Braves 2, Brewers 1
Via Associated Press
How much bad news can one baseball team take?
As if it weren’t enough that the offense was shut down again Thursday night and the Milwaukee Brewers lost their sixth game in a row, they also suffered another casualty in what has become an incredibly injury-riddled year.
Outfielder Nyjer Morgan, just off the disabled list two days earlier, suffered a fractured left middle finger bunting a pitch in the eighth inning and is expected to be sidelined 2-4 weeks.
“We’re going to see what we’re made of, what kind of character we have,” said reliever Kameron Loe, who served up the game-winning home run to Martin Prado in the eighth inning as the Atlanta Braves pulled out a 2-1 victory at Turner Field to sweep the four-game series.
Manager Ron Roenicke wasn’t certain what the club would do to replace Morgan. When Morgan rejoined the club after recovering from a thigh injury, outfielder Brandon Boggs was sent outright to Class AAA Nashville and the Brewers were waiting to hear if he would accept the assignment.
Morgan was so disconsolate over the injury, suffered when the finger was struck by the ball on a sacrifice bunt, he sat for several minutes in front of his locker, a towel draped over his head. He then stormed around the clubhouse in outward frustration.
“It’s tough,” said Roenicke. “It’s not going good and we were all looking forward to getting the team back to full strength. Nyjer’s a big part of that. He was a big part early on when we got going. He’s a spark to our lineup; he does a good job defensively.
“He goes down with an injury, then we get him back and all of a sudden another one.”
Either the Braves have the best starting rotation in the majors or the Brewers’ offense is in big, big trouble. The Brewers scored just six runs in the four games, collecting only 20 hits and batting .160 as a team.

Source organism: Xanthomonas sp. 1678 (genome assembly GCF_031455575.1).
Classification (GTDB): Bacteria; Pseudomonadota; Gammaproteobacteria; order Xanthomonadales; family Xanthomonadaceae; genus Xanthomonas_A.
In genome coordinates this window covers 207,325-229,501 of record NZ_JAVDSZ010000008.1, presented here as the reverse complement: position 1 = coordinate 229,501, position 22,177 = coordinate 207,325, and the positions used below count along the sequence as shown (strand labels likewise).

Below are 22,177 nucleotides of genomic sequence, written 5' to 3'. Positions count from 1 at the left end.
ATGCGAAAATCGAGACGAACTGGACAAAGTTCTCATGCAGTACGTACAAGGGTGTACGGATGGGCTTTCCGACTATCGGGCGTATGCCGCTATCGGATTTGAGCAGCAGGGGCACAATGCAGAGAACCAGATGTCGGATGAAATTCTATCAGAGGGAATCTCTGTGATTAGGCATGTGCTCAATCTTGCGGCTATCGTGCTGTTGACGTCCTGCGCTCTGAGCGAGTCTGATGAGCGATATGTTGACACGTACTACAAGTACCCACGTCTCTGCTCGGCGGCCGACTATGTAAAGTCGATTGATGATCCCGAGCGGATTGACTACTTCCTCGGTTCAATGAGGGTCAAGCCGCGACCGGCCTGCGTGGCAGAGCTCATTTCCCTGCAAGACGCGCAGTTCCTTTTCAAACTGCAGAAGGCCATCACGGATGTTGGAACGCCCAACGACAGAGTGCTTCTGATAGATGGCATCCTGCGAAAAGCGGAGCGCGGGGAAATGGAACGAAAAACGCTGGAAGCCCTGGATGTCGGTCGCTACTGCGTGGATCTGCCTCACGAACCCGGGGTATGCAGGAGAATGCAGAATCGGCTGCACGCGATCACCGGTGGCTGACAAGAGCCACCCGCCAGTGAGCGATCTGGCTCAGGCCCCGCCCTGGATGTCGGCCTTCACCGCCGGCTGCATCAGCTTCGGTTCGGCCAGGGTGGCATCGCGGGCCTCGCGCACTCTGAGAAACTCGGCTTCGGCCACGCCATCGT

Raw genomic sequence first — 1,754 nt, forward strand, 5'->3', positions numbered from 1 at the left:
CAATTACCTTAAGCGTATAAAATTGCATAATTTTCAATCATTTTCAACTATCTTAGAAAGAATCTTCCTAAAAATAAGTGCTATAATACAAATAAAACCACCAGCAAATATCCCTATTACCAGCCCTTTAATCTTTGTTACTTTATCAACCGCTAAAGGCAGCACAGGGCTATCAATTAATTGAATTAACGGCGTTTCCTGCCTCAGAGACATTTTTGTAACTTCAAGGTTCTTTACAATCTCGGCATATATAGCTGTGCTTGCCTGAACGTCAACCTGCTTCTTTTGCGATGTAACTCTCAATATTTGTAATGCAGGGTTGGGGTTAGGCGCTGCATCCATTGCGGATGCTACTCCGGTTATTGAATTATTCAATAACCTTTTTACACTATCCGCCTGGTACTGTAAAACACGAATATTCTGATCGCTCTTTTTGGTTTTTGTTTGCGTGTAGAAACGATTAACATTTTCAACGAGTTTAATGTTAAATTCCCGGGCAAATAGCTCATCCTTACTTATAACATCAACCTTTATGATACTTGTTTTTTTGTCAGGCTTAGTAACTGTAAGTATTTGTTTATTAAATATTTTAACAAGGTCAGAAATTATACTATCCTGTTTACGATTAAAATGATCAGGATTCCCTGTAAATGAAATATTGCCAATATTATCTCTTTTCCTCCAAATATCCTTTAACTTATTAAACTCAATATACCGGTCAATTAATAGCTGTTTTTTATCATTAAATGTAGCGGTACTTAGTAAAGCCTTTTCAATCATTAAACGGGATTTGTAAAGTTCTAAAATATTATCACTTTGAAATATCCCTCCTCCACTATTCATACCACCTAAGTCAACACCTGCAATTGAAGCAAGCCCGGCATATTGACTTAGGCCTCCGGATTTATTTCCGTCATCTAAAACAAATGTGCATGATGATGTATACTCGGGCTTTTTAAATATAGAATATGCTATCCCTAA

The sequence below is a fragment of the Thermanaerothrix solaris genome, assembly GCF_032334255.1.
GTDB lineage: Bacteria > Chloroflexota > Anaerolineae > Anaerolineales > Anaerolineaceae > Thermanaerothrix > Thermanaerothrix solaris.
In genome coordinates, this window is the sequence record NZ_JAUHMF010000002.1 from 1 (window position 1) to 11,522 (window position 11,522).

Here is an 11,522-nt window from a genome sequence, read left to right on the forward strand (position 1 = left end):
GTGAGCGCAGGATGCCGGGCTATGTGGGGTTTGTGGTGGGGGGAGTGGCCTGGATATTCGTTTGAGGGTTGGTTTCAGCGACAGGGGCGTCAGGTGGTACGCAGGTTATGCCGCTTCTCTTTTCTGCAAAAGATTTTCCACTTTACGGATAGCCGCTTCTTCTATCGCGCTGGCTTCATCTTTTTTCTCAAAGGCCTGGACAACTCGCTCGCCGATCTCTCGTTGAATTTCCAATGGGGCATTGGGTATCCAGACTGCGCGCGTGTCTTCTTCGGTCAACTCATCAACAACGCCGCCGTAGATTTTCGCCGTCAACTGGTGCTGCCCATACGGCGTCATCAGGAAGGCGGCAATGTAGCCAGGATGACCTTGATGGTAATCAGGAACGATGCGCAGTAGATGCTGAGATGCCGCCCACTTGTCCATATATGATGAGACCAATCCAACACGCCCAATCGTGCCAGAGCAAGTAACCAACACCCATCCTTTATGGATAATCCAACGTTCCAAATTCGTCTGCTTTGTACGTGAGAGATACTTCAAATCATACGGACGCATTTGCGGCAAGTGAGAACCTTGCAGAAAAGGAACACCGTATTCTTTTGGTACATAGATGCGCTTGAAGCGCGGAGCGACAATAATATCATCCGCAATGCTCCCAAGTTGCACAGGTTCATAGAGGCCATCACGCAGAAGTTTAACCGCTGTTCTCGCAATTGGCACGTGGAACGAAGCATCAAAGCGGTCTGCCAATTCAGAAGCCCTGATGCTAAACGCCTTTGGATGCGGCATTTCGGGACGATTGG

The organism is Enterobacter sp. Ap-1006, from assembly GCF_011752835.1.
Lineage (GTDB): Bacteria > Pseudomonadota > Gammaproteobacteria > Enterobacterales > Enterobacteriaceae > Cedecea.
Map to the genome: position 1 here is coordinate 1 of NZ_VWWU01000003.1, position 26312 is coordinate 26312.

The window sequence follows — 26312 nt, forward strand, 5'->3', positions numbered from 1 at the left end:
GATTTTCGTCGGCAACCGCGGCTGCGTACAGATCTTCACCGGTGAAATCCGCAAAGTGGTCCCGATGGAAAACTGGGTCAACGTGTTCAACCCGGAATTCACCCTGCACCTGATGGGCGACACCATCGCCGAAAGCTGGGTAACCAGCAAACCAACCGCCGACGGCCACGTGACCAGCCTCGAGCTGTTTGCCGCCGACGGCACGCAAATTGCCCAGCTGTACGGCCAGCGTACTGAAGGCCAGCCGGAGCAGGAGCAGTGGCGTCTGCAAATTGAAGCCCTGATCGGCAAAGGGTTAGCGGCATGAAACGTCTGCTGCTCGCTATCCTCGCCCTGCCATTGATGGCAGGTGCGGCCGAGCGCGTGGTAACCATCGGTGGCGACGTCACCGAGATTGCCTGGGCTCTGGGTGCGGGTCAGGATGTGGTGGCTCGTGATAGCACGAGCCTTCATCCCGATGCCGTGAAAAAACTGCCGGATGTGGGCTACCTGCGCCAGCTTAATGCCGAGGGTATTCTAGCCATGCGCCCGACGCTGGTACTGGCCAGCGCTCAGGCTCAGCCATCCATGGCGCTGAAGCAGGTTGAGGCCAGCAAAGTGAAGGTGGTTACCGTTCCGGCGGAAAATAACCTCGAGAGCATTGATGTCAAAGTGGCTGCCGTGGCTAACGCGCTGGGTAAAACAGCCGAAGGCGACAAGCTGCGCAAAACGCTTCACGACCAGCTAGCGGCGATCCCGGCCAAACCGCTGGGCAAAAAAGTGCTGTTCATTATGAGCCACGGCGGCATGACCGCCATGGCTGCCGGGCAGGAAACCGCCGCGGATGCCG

But the offensive slide began at the outset of the losing streak in the last two games in Houston. During the six losses, the Brewers have scored seven runs with a .176 team batting average. Over that stretch, they have two hits in 36 at-bats (.056) with runners in scoring position.
“We’re seeing some guys that are really throwing the ball good against us,” said Roenicke. “And I think sometimes when you’re not hitting you go out of the (strike) zone and the pattern that you’re usually good in because you’re trying to create something.
“Sometimes you’re not patient enough, but I thought we had a lot of good at-bats tonight. When we have the chance, we’re not getting that hit.”
In the process, a fine outing by starting pitcher Shaun Marcum was wasted. Marcum again was tremendous, holding the Braves to a second-inning homer by Eric Hinske during his seven-inning stint.
Marcum allowed five hits and one walk while striking out eight, only regretting the 0-2 fastball to Hinske that was badly misplaced.
“It was supposed to be up and in,” said Marcum. “It was more middle, middle. Not a good pitch at all. That’s what hitters are supposed to do with mistake pitches – hit ’em out of the park.”
Marcum, who lowered his earned run average to 2.06, had thrown only 98 pitches through seven innings, but Roenicke summoned Loe nevertheless.
“That’s a decision we wrestle with at times, whether to put him back out there or not,” said Roenicke. “I’m still really comfortable when I’m bringing in Loe and really comfortable when I’m bringing in ‘Ax’ (John Axford).
“I felt that Shaun did a great job and we didn’t need to push him anymore.”
Loe, who took the loss in the first game of the skid, fell behind in the count, 3-1, to the first hitter he faced, Prado, who socked the next pitch out of the park for his third homer. Prado hit an 88-mph sinker that didn’t sink.
“I left it up,” said Loe. “It was the worst pitch I threw all inning. We’re struggling right now and part of it is we’re not getting ahead of hitters, and walking hitters. Strike one is huge. I know I haven’t been doing a good job of getting strike one.”
The Brewers scored only an unearned run in six innings off Atlanta starter Brandon Beachy, who struck out a career-high nine. Three relievers worked an inning each, contributing two strikeouts apiece as the Brewers whiffed a whopping 15 times.
“You’ve got to give those guys some credit,” said Marcum. “They threw the ball really well against us. They have a great pitching staff over there. We’re out there battling, doing everything we can. Things just aren’t going our way right now.
“The way things have been going, we needed a win. That was a tough one to take right there. Everybody’s spirits are up. We realize we’ve got a lot of baseball left in us and we’re a lot better than the way we’re playing. We know it’s going to turn eventually.”